This MacArthur genius helped us understand exactly how COVID-19 spreads

 

By Kristin Toussaint

In the very early days of the COVID-19 pandemic, the messaging on how to stay safe centered on standing six feet apart and washing our hands. But Linsey Marr, an environmental engineer who had been researching how viruses spread through the air for a decade, knew that advice ignored a crucial component of transmission.

It wasn’t only fat, wet droplets that escaped someone’s mouth when they sneezed or coughed (they’re often heavy and fall to the ground within seconds). The virus was also exhaled out as thousands of tiny aerosols that stay floating in the air, and that can travel a great deal further than six feet. 

When she first began looking at how flu viruses spread through the air in 2009, “there were not many people working on this question,” she says. “And the few of us who were felt like we had a fundamental, mechanistic understanding of how transmission was going on, how the virus was physically getting from one person to another, that the medical literature really lacked.”

Now, not only medical professionals but also the public are more aware of how certain viruses spread, and how masks can slow that transmission. That huge, collective education is thanks in part to Marr, who last week was named a MacArthur Fellow and awarded the colloquially-called “Genius Grant.”

Marr’s understanding of airborne transmission was, in some ways, against conventional wisdom when she first began working on it—it has been commonly thought that that the flu spreads via large droplets, but that understanding is changing from Marr’s work. Her research was also often interdisciplinary, which meant she and her colleagues had papers and proposals denied over the years because they didn’t easily fit into a specific discipline. There also wasn’t a lot of interest in the subject, and she felt like airborne transmission wasn’t being taken seriously as a topic.

And then the pandemic began. Marr was part of a group of 36 researchers from around the world led by Lidia Morawska, a Polish-Australian physicist, who were working on scientific papers to show evidence for airborne transmission, and what was needed to slow transmission during the pandemic. 

Marr pivoted her own research group at Virginia Tech from the flu to SARS-CoV-2, testing masks and collecting samples from an isolation dormitory on campus. She worked on papers, spoke to government agencies and scientific organizations, and gave more than 500 interviews on how transmission works, and what people can do to protect themselves.

 

It was exhausting work; she spoke over and over again about how the aerosols move through the air, commenting on the safety of everything from outdoor dining sheds to how long you can wear an N95. She even touched on the importance of paying attention to indoor air quality after the pandemic, an issue that touches on the broader point of Marr’s years of work on how pollution, gases, and particles in the air (including viruses) are harmful to our health. “But I did it, and I was committed to doing it because I thought it was incredibly important, and because I knew we were starting from zero in terms of the general public’s knowledge and even the medical community’s knowledge about aerosols,” she says.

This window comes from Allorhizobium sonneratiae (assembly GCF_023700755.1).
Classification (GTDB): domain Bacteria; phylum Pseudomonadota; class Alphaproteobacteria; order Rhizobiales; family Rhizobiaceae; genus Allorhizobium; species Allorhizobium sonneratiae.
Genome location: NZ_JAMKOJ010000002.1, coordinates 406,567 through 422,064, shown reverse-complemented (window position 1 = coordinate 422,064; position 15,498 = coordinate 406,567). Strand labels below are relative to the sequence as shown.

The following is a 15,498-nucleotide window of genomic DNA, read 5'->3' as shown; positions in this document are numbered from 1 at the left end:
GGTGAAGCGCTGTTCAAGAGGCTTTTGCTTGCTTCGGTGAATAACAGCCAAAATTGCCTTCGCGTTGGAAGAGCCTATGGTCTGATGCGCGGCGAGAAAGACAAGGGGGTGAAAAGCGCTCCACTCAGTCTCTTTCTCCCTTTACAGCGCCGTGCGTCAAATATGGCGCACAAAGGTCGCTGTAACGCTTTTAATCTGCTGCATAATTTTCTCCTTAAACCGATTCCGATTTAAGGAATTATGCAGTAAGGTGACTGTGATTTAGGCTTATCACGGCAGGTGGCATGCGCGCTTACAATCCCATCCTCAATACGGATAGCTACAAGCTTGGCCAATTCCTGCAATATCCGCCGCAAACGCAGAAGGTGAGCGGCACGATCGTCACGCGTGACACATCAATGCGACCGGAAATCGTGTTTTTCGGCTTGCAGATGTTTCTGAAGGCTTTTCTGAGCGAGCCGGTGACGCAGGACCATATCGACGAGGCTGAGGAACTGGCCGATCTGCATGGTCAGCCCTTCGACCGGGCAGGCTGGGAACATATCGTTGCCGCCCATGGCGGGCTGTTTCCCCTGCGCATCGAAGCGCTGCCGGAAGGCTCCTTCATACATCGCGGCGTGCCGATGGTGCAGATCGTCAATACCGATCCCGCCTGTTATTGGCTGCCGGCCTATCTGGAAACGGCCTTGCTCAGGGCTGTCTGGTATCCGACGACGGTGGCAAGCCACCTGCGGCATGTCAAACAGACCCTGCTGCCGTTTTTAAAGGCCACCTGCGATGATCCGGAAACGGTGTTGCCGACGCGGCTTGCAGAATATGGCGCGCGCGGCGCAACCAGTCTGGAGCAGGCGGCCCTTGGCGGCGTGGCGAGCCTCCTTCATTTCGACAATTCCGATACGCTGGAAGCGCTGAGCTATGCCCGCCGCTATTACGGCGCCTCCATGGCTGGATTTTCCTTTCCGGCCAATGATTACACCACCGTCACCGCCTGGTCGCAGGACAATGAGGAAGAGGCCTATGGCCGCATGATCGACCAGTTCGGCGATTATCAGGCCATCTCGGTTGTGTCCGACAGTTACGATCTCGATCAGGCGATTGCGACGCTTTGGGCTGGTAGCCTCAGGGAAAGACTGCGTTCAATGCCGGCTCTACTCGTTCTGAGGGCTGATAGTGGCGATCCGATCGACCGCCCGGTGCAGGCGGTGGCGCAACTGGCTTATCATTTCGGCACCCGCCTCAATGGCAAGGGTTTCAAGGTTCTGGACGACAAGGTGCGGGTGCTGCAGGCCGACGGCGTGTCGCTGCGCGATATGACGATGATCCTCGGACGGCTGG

And it worked: The tide began to shift, health agencies including the World Health Organization updated their guidance to acknowledge airborne transmission, changing how they talk about the ways the virus spreads. “To get the news about the [MacArthur] fellowship felt like, wow, what I was doing was really worthwhile,” Marr says. 

Even years before the pandemic, Marr knew her work on virus transmission was big, but she didn’t expect it to be relevant in this way, or so soon. “When I first started, I really recognized that there was a huge misunderstanding in our knowledge about transmission, and so I thought that what I was doing would be very important at some point,” she says. But she was wrong on a couple of counts, she admits: She thought it would be the flu, not a coronavirus. “And then I also thought it would be far off into the future, 30 years from now.” 

Though the pandemic isn’t completely over, Marr is now able to pivot back to what she was working on before COVID-19 took over her work; she’s leading a big project on flu transmission. With the MacArthur Fellowship, which gives its “geniuses” $800,000 over five years, with no strings attached, Marr now has more funding and freedom to look for something new to study, though she’s not quite sure what yet. “We’re getting back into the flu, but at the same time, I’ve also seen a lot of people have now jumped into this field, and I’m the type of researcher who likes doing things in uncrowded fields,” she says. “So, I’m also thinking about new directions. I haven’t figured out what they are.”

Fast Company

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